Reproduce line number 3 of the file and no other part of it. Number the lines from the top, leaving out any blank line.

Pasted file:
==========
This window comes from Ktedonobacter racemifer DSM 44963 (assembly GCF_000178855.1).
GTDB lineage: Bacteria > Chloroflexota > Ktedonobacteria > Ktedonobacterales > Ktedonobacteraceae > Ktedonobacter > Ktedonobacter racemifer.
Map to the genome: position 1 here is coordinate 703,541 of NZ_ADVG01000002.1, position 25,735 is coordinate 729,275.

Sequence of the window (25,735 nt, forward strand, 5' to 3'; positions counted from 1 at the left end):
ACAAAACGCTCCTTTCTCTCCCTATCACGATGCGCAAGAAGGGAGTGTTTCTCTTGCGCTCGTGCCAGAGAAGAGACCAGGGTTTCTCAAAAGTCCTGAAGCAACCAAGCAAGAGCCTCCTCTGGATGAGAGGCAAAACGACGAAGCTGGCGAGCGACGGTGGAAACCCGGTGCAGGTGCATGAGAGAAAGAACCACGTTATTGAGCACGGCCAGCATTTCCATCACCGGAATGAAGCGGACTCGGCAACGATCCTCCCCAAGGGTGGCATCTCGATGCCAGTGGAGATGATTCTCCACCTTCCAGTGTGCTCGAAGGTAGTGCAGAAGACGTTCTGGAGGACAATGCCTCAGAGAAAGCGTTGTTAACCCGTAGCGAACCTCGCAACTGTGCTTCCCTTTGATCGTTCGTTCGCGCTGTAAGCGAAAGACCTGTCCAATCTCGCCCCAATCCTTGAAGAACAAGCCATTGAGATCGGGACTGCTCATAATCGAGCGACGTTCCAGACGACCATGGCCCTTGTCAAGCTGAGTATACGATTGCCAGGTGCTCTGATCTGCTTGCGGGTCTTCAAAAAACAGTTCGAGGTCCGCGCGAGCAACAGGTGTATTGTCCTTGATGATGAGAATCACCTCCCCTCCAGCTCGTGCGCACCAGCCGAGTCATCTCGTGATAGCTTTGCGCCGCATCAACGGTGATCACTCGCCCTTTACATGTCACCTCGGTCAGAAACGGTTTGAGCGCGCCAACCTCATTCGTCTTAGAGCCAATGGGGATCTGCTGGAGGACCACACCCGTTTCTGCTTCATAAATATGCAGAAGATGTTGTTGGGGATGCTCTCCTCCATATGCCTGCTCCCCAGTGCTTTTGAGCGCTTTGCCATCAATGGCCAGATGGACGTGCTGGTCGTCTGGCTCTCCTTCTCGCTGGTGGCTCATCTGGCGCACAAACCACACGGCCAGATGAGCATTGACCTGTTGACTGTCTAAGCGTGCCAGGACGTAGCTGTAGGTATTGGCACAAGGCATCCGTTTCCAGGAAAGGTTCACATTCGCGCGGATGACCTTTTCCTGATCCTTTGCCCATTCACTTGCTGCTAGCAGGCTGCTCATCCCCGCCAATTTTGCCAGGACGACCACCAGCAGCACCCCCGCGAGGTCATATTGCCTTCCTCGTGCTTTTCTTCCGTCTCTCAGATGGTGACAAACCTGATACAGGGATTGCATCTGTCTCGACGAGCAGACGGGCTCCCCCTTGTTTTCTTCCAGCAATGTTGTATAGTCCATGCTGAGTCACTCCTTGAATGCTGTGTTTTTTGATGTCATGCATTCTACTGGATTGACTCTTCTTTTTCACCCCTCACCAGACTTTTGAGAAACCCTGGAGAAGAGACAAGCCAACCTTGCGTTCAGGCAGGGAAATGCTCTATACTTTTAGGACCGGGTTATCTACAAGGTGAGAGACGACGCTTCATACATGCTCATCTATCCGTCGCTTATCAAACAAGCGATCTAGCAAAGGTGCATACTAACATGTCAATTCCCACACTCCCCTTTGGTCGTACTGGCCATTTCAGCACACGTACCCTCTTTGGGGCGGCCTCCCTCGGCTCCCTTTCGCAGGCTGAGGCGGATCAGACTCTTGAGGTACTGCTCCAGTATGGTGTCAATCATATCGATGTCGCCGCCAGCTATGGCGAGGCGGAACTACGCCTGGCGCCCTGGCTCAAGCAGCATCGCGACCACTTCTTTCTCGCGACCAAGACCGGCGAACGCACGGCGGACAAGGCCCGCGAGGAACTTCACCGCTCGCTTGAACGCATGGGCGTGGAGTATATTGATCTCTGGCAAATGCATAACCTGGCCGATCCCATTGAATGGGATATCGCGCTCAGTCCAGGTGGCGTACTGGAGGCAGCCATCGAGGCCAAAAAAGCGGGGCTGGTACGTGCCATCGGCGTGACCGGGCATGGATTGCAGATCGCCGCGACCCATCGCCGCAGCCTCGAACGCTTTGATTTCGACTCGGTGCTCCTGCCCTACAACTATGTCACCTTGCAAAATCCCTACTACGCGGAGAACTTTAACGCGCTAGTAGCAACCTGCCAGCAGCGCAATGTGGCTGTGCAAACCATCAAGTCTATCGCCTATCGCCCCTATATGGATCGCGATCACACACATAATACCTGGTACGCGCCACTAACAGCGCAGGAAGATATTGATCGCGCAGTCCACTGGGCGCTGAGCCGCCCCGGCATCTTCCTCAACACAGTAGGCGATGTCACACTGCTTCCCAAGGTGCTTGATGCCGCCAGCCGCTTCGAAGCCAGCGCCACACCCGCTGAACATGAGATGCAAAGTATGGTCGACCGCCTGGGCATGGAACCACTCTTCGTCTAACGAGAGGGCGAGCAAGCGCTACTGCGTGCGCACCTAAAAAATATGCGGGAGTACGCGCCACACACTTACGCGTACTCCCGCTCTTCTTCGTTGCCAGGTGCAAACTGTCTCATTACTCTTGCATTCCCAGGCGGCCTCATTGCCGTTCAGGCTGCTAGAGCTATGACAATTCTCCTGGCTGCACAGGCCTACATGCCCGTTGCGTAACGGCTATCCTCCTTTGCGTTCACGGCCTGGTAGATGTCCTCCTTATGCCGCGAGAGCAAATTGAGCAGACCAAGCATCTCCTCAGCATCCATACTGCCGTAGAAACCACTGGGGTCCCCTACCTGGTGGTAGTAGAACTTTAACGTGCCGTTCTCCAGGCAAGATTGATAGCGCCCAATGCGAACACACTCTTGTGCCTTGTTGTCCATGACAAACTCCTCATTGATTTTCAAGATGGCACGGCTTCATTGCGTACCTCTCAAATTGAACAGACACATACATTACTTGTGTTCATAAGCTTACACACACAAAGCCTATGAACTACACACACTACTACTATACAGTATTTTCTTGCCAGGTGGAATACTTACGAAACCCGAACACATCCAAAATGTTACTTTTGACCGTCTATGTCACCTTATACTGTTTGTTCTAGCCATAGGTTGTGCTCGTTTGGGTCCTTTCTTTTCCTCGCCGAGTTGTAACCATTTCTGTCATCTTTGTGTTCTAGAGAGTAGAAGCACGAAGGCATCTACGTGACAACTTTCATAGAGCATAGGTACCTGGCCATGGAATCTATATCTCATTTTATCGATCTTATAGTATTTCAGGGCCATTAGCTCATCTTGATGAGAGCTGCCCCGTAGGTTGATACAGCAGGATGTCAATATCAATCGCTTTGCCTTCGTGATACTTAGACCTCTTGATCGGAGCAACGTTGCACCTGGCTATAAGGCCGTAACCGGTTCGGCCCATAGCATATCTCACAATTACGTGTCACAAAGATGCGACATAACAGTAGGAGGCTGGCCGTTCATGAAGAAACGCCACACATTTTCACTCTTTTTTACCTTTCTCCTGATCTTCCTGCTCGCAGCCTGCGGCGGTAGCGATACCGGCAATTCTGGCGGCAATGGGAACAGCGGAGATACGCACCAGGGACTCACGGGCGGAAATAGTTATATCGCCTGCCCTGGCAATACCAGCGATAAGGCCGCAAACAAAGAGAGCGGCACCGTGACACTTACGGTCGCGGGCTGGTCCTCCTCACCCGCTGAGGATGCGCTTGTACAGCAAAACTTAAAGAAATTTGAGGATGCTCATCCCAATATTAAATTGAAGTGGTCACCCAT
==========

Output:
Map to the genome: position 1 here is coordinate 703,541 of NZ_ADVG01000002.1, position 25,735 is coordinate 729,275.